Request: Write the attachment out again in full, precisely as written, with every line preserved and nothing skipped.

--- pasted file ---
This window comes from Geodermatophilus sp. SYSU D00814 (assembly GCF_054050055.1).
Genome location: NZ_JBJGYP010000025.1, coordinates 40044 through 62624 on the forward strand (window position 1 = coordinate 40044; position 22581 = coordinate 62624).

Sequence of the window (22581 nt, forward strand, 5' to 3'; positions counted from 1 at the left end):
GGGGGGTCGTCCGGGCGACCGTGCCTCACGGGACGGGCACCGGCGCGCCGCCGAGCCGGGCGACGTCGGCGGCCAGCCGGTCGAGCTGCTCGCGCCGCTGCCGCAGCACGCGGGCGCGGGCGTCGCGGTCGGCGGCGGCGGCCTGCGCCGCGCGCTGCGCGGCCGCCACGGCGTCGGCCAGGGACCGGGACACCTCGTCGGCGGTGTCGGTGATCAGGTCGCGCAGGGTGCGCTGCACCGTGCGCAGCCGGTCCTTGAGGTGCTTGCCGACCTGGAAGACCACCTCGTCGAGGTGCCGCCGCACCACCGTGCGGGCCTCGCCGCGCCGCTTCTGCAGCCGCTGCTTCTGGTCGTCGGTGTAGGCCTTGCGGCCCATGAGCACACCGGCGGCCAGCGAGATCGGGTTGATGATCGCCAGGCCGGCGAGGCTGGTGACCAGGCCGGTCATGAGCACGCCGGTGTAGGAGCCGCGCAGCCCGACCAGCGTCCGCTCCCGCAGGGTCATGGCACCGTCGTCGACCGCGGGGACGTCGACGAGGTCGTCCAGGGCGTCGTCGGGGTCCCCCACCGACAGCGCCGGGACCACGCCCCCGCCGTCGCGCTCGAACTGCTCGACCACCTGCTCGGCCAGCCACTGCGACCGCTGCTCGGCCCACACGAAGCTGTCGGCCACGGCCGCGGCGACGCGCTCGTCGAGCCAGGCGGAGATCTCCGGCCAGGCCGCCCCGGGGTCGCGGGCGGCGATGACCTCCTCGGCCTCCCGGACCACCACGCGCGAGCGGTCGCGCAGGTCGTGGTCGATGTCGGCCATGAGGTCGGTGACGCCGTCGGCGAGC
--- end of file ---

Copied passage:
This window comes from Geodermatophilus sp. SYSU D00814 (assembly GCF_054050055.1).
Genome location: NZ_JBJGYP010000025.1, coordinates 40044 through 62624 on the forward strand (window position 1 = coordinate 40044; position 22581 = coordinate 62624).

Sequence of the window (22581 nt, forward strand, 5' to 3'; positions counted from 1 at the left end):
GGGGGGTCGTCCGGGCGACCGTGCCTCACGGGACGGGCACCGGCGCGCCGCCGAGCCGGGCGACGTCGGCGGCCAGCCGGTCGAGCTGCTCGCGCCGCTGCCGCAGCACGCGGGCGCGGGCGTCGCGGTCGGCGGCGGCGGCCTGCGCCGCGCGCTGCGCGGCCGCCACGGCGTCGGCCAGGGACCGGGACACCTCGTCGGCGGTGTCGGTGATCAGGTCGCGCAGGGTGCGCTGCACCGTGCGCAGCCGGTCCTTGAGGTGCTTGCCGACCTGGAAGACCACCTCGTCGAGGTGCCGCCGCACCACCGTGCGGGCCTCGCCGCGCCGCTTCTGCAGCCGCTGCTTCTGGTCGTCGGTGTAGGCCTTGCGGCCCATGAGCACACCGGCGGCCAGCGAGATCGGGTTGATGATCGCCAGGCCGGCGAGGCTGGTGACCAGGCCGGTCATGAGCACGCCGGTGTAGGAGCCGCGCAGCCCGACCAGCGTCCGCTCCCGCAGGGTCATGGCACCGTCGTCGACCGCGGGGACGTCGACGAGGTCGTCCAGGGCGTCGTCGGGGTCCCCCACCGACAGCGCCGGGACCACGCCCCCGCCGTCGCGCTCGAACTGCTCGACCACCTGCTCGGCCAGCCACTGCGACCGCTGCTCGGCCCACACGAAGCTGTCGGCCACGGCCGCGGCGACGCGCTCGTCGAGCCAGGCGGAGATCTCCGGCCAGGCCGCCCCGGGGTCGCGGGCGGCGATGACCTCCTCGGCCTCCCGGACCACCACGCGCGAGCGGTCGCGCAGGTCGTGGTCGATGTCGGCCATGAGGTCGGTGACGCCGTCGGCGAGC